Sick sex offenders pose housing crisis for state, court told
A PSYCHIATRIST says a growing number of old and sick sex offenders cannot be safely released into the community.
Sex-obsessed, cognitively impaired serial predator Geoffrey Doolan is one of them, Dr Josephine Sundin said on Monday.
"We now have a growing population of individuals who really can't be safely released into the community because of age factors ... or health factors, who, while they're under a supervision order, cannot be placed in a supervised hostel," Dr Sundin told Brisbane Supreme Court.
In Queensland, jailed sex offenders such as 51-year-old Doolan can be put on supervision orders, released on parole with supervision, or given continued detention.
Because Doolan allegedly breached his supervision order four times, the Attorney-General wanted his supervision order extended to 2022.
Dr Sundin and fellow psychiatrist Dr Scott Harden told the court they agreed the order should run to 2022, but the court was not persuaded.
Doolan grabbed a Rockhampton woman at an ATM in 2005 and a Mackay teenager in 2006, and has repeatedly grabbed or exposed himself to women without their consent.
His cognitive impairment likely impacted his inhibitions and disrupted normal emotional regulation, the psychiatrists told the court.
Justice Sue Brown asked whether Doolan could be kept in supervised housing without extending the order.
"We see it time and again that the supervision order itself can sometimes be a massive barrier to placing someone into a hostel-type placement," Dr Sundin replied.
She said Doolan had a "cluster" of problems, and he might "sexually act out against residents" in a hostel.
Dr Sundin said as far as she knew, the Attorney-General and Corrective Services had not addressed issues around residential accommodation for offenders such as Doolan.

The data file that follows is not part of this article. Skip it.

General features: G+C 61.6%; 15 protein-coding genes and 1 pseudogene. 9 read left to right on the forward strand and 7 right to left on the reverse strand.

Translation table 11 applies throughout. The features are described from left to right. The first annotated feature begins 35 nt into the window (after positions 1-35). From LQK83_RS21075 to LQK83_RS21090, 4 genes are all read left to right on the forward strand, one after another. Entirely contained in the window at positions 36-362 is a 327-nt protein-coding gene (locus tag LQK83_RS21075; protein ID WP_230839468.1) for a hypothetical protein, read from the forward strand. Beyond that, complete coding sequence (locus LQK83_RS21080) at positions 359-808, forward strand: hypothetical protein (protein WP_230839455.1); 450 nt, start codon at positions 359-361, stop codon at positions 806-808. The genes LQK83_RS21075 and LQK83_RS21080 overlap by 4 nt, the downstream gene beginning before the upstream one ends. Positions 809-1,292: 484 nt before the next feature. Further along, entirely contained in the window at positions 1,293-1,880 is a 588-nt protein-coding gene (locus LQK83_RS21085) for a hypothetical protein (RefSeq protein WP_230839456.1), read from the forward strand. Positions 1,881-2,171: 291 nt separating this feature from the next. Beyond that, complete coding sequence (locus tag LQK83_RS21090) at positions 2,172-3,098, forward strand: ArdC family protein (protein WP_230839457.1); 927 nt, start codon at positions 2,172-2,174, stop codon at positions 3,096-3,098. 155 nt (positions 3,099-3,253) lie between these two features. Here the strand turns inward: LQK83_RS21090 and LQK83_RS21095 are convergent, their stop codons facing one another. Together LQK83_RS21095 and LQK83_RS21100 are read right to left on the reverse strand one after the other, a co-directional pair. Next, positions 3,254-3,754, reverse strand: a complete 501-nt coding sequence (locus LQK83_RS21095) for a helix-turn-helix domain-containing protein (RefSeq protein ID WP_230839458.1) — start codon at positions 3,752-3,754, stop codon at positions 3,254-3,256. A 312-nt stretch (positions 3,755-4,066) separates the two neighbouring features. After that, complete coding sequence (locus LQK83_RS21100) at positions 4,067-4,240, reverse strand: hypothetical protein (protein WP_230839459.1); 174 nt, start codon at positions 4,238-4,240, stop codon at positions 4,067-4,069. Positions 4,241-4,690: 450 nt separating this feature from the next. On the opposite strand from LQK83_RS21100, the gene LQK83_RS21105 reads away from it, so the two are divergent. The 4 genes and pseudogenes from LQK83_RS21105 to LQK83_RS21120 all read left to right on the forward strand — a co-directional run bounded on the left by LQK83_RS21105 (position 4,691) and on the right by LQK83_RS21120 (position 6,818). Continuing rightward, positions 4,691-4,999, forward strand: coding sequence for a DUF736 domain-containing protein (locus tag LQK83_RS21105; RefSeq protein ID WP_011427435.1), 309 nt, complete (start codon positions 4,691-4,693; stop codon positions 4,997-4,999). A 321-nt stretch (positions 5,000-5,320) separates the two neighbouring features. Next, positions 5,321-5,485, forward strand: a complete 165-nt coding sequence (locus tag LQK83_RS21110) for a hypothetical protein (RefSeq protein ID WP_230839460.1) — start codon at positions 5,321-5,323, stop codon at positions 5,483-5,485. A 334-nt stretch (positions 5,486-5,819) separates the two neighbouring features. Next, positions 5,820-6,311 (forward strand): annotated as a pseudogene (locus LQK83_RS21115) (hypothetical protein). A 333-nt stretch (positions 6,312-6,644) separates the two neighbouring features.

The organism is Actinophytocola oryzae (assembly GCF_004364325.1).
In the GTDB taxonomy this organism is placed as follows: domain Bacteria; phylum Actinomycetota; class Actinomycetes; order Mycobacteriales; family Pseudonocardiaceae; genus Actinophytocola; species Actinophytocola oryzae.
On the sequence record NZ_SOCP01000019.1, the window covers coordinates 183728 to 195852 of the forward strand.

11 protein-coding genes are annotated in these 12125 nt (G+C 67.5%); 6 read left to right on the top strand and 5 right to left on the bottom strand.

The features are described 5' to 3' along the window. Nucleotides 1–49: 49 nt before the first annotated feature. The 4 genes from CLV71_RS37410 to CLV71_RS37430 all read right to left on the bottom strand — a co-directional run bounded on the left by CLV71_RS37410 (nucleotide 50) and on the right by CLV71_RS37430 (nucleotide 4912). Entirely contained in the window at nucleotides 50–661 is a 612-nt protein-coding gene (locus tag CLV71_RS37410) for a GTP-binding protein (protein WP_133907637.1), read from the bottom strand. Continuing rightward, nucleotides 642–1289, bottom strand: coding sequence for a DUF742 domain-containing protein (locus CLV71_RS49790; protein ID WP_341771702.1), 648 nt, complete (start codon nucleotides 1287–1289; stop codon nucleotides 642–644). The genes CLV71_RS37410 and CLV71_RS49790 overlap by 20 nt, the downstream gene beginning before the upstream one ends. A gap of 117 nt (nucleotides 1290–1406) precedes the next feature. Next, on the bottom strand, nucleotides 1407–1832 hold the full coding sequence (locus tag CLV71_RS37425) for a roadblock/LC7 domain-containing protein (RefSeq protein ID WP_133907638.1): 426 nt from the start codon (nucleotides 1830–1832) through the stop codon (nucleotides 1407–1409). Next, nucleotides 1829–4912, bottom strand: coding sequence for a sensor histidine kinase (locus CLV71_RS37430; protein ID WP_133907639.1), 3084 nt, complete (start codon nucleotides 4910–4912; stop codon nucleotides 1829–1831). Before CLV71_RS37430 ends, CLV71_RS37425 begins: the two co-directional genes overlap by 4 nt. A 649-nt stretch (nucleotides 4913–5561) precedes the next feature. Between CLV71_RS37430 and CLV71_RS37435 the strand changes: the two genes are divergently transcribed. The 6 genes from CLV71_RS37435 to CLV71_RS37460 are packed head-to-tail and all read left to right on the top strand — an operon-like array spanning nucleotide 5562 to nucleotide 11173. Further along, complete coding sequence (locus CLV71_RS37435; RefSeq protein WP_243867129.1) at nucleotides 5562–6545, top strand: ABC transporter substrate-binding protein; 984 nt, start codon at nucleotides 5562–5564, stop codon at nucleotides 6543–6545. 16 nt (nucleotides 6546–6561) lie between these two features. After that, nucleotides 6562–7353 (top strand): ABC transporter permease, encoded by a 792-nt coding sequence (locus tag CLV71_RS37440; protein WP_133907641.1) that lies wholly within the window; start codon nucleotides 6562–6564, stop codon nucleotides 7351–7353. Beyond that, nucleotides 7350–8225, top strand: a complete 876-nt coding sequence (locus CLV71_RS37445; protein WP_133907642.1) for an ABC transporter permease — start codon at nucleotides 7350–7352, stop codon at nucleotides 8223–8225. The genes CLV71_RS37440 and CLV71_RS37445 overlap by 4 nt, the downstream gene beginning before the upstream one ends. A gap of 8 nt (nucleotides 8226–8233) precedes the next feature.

In June while speaking about a separate case, Chief Justice Catherine Holmes said the state might have to establish supported accommodation for disabled, old or sick pedophiles who left jail.
At that time, a Corrective Services spokesman told The Courier-Mail that housing support was unavailable for offenders with high-level health, cognitive or functional impairments.
The Attorney-General and Corrective Services did not respond to questions about this case before deadline on Monday.
Doolan's supervision order was imposed in 2015.
He since admitted not responding truthfully about his movements while on the supervision order, and making repeated calls to a complainant.
Dr Scott Harden said Doolan probably needed five more years of supervision.
He was "at a much higher risk than average" of re-offending because of a long history of sex offences, severe neurocognitive impairments, "sexual deviance and his long history of alcohol issues".
Justice Brown said it was not appropriate for the Supreme Court to extend the order.
She said some key issues might change in Doolan's favour in the next two years with "further assessment and further therapy".
Doolan's present order ends in 2020. - NewsRegional